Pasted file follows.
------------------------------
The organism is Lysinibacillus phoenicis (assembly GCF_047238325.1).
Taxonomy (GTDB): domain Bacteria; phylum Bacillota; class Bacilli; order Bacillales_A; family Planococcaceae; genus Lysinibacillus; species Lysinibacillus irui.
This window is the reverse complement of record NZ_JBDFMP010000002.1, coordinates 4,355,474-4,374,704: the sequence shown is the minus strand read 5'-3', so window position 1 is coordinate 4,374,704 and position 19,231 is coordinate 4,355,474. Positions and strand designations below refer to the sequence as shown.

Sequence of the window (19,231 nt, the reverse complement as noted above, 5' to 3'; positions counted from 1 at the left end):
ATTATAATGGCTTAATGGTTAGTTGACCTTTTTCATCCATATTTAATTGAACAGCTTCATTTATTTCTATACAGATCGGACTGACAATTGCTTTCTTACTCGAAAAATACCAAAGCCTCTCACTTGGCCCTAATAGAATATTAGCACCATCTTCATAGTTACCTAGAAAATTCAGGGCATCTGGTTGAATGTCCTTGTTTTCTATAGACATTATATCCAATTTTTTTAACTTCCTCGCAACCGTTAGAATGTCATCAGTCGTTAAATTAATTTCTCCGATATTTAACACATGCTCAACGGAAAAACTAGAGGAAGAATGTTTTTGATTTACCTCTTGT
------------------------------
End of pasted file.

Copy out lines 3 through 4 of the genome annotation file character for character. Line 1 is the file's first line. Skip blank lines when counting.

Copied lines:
This window is the reverse complement of record NZ_JBDFMP010000002.1, coordinates 4,355,474-4,374,704: the sequence shown is the minus strand read 5'-3', so window position 1 is coordinate 4,374,704 and position 19,231 is coordinate 4,355,474. Positions and strand designations below refer to the sequence as shown.

Sequence of the window (19,231 nt, the reverse complement as noted above, 5' to 3'; positions counted from 1 at the left end):